Health Insurance

September 13, 2011

Health insurance is a key factor facilitating access to health care services. Individuals without health insurance are often denied care, especially if the condition for which a patient is seeking care does not require any immediate attention and/or intervention. Uninsured and underinsured individuals tend to delay care and forego maintenance and/or routine health services to the extent that they can manage their symptoms. In addition, a large proportion of uninsured women do not see a medical specialist when needed and fail to fill prescriptions because of cost concerns.

Many studies have compared health care outcomes between insured and uninsured populations and invariably these studies have shown vast disparities by insurance status. Such disparities have been documented in the access, utilization, and outcomes pertaining to child care, prenatal care, cancer care, and a number of other clinical conditions. In comparing cancer-related outcomes, for example, studies have shown a greater likelihood of being diagnosed at later stages of disease among the uninsured, as compared to the insured. For cancers that are amenable to screening and prevention, such as breast and cervical cancer, such a finding reflects lack of access to cancer screening services.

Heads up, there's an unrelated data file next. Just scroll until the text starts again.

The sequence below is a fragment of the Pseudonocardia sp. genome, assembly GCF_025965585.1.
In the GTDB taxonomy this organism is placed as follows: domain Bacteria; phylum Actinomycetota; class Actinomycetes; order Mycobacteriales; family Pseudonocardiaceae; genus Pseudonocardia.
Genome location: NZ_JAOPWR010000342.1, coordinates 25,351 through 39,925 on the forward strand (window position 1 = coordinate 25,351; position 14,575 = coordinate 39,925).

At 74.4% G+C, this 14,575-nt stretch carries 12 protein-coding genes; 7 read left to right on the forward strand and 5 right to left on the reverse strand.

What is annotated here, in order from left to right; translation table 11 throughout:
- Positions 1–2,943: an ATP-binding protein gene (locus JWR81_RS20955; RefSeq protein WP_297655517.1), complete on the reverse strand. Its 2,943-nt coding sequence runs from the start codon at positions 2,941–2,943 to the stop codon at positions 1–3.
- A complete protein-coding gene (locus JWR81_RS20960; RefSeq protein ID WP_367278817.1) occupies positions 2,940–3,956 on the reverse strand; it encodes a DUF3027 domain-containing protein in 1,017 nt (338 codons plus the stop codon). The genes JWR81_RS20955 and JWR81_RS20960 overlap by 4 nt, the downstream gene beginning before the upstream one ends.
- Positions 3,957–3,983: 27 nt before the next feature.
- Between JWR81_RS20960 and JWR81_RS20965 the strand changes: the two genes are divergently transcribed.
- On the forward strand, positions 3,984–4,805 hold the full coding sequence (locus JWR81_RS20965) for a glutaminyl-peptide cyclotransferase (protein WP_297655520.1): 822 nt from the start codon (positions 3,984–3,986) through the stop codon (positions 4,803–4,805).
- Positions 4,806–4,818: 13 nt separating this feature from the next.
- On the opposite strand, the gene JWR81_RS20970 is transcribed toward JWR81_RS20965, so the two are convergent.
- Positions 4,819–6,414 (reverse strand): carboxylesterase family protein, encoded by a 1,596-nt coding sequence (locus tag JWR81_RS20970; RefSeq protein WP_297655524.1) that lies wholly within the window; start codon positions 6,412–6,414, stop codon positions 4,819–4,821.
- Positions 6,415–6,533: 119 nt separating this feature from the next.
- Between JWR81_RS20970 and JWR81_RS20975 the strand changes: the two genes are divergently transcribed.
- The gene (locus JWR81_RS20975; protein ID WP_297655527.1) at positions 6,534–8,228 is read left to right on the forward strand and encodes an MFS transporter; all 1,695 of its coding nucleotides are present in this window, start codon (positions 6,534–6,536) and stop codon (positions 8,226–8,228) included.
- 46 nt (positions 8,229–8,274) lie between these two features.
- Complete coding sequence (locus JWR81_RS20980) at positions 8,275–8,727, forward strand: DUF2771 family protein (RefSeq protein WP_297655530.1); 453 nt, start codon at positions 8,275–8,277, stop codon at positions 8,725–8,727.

To increase access to care among the near poor, state Medicaid programs have expanded their eligibility rules to provide coverage to pregnant women and children with household incomes exceeding the Federal Poverty Level (FPL). Similarly, there have been many programs in place to make it possible for elderly individuals with incomes higher than the FPL to enroll in Medicaid. Nevertheless, it has been estimated that approximately 14% of pregnant women (equating to over 450,000 women) remained without health care coverage when a substantial proportion may have qualified for Medicaid, and only half of the elderly potentially eligible for Medicaid actually enrolled in the program. Lack of knowledge of such programs, the stigma attached to welfare programs, and the long administrative process to enroll in Medicaid have been cited as possible reasons for low rates of participation in the program, especially in the elderly population.